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After 29 Deaths, This Notorious Coal Boss Is Headed to Prison

A federal judge issues former Massey Energy CEO Don Blankenship a one-year jail term and a $250,000 fine for conspiring to violate worker health and safety violations.

by Matt Smith
Apr 6 2016, 5:35pm

Photo by Walter Scriptunas II/AP

For the first time in the industry's long, bloody history, an American coal baron is going to prison in connection with the deaths of his miners.

A federal judge in West Virginia sentenced former Massey Energy CEO Don Blankenship to a year in prison Wednesday for conspiring to violate mine safety laws ahead of the worst US mine disaster in decades. Blankenship's sentence came down a day after West Virginians marked the anniversary of that 2010 explosion, which killed 29 miners at the Upper Big Branch shaft south of Charleston.

"Putting the former chief executive officer of a major corporation in prison sends a message that violating mine safety laws is a serious crime, and those who break those laws will be held accountable," Carol Casto, the acting US attorney in Charleston, said in a written statement on the sentencing.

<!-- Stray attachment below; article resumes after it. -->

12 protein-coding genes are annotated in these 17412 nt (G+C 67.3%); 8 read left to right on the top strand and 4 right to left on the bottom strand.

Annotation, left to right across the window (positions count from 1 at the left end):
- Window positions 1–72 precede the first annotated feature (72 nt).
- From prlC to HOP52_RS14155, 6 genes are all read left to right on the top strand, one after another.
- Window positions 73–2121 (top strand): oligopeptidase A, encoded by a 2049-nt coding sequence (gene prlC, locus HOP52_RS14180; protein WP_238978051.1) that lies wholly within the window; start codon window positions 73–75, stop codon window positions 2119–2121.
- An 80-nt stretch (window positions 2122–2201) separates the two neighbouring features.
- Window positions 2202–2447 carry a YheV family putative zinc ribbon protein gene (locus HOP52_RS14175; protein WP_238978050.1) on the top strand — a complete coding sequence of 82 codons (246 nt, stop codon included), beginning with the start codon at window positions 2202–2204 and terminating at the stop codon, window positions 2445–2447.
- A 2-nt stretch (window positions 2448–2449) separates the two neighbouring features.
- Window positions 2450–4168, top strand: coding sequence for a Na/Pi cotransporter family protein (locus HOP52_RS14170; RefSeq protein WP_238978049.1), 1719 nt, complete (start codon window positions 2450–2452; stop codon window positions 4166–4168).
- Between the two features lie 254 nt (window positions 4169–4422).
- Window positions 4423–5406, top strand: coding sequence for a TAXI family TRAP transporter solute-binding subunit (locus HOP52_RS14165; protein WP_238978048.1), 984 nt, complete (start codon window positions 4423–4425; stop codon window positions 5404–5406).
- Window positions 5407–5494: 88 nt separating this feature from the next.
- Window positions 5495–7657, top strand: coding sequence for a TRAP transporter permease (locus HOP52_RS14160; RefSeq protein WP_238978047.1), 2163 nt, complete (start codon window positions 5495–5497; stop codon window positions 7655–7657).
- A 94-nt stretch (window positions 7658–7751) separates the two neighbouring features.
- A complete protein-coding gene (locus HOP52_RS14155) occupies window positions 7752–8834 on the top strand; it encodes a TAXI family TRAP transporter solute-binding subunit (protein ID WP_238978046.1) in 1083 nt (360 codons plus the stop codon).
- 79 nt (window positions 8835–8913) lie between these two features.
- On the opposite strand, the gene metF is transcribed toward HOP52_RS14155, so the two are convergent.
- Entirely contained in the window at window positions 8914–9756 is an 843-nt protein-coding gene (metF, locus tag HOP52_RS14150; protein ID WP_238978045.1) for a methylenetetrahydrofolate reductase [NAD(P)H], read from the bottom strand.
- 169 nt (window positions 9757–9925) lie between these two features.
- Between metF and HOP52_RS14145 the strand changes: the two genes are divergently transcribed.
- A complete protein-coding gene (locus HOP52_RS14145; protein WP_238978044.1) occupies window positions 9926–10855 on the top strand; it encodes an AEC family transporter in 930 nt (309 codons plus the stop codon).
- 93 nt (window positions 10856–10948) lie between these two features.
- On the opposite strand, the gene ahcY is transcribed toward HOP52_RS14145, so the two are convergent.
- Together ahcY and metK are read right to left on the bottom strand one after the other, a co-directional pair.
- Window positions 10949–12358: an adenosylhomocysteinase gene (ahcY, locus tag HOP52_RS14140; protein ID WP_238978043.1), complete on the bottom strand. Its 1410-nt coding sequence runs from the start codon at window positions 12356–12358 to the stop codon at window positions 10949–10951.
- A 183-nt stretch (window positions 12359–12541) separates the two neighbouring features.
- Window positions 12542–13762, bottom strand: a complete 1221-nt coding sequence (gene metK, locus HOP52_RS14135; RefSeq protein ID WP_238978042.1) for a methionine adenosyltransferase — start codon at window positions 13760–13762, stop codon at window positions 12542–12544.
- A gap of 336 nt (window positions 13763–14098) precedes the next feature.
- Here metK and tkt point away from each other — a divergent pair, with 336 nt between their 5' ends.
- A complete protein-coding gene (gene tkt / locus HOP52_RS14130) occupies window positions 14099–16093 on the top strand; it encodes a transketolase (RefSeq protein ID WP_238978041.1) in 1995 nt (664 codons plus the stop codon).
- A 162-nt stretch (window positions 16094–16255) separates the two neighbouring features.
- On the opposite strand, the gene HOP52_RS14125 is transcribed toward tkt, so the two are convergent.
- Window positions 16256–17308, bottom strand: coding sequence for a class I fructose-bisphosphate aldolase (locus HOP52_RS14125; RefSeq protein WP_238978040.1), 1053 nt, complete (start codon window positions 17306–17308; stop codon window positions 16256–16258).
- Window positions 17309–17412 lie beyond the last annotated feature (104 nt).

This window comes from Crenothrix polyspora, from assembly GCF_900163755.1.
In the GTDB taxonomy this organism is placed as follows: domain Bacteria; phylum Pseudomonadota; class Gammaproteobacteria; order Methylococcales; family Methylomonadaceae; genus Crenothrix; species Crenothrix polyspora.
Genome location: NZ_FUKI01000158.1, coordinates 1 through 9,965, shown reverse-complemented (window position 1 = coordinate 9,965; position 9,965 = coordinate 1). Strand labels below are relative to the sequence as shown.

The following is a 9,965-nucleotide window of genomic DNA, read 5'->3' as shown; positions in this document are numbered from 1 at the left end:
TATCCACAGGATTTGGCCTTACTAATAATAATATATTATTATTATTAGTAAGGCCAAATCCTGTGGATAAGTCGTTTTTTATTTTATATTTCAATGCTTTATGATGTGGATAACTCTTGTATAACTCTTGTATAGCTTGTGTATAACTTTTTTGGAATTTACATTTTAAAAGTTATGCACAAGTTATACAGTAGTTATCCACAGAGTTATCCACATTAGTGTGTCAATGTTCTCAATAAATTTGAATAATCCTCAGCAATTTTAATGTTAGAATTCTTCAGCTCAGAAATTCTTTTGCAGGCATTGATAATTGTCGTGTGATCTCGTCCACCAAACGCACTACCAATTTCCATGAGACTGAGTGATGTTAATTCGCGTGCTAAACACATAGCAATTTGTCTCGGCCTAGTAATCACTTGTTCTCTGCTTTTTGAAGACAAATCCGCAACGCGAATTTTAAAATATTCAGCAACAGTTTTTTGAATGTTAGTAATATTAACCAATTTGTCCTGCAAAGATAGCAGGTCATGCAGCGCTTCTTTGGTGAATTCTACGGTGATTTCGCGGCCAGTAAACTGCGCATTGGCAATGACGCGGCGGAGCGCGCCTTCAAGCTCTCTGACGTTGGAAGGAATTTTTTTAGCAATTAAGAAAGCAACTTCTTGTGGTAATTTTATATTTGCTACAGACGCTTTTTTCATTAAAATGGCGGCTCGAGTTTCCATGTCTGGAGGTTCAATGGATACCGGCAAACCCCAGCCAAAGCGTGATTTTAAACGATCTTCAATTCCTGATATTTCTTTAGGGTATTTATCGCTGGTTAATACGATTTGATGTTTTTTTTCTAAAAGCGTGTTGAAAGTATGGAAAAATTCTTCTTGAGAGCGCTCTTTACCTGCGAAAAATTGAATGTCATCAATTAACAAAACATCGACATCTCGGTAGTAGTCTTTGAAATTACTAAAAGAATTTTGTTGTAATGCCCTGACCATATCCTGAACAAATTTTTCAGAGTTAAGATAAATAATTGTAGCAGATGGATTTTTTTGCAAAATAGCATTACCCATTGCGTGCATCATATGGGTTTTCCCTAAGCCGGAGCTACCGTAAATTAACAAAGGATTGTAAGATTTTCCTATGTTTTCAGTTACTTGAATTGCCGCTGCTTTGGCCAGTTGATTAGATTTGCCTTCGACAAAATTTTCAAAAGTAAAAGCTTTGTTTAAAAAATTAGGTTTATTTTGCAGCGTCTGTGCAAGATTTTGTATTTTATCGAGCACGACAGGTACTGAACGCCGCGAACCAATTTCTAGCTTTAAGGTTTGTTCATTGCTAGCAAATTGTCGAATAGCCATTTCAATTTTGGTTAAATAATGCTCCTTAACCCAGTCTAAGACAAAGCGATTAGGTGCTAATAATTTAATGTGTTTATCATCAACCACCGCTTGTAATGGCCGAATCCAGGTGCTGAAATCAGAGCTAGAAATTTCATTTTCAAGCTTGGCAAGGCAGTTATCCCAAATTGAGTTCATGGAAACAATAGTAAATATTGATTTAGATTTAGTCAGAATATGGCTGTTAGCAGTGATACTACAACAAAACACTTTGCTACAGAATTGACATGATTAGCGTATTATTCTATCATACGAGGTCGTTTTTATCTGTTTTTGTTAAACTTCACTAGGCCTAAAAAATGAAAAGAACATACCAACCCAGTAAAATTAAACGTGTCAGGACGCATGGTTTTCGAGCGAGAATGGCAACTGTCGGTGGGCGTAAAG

Blankenship had long railed against federal safety rules, and his mines racked up long lists of violations. In court papers, prosecutors argued Blankenship "made a conscious, cold-blooded decision to gamble with the lives of the men and women who worked for him."

"Although already fabulously wealthy by the time of the criminal conspiracy of which he stands convicted, Defendant's greed was such that he would willfully imperil his workers' survival to further fatten his bank account," they wrote.

Related: A Bankrupt Coal Company Plans Huge Executive Bonuses — And Steep Cuts to Employee Benefits

The prison term and $250,000 fine handed down Wednesday was the maximum allowable on the misdemeanor charge. A year in prison is "woefully insufficient," but anything less "could only be interpreted as a declaration that mine safety laws are not to be taken seriously," prosecutors argued.

Blankenship was acquitted of other charges in December's verdict that could have resulted in several years behind bars. His lawyers argued that probation and a fine were enough punishment for a man they said "cares deeply about his family, his community, and the people who worked for him." They cited more than 100 letters from people who recounted his support for schools, parks, and cultural centers in struggling Appalachia.

Blankenship retired with a multi-million-dollar exit package at the end of 2010, as Massey prepared to be sold to the now-bankrupt Alpha Natural Resources. Alpha later paid more than $200 million to settle claims related to the Upper Big Branch disaster, including $1.5 million to each victim's family and tens of millions in penalties and safety improvements.

Follow Matt Smith on Twitter: @mattsmithatl

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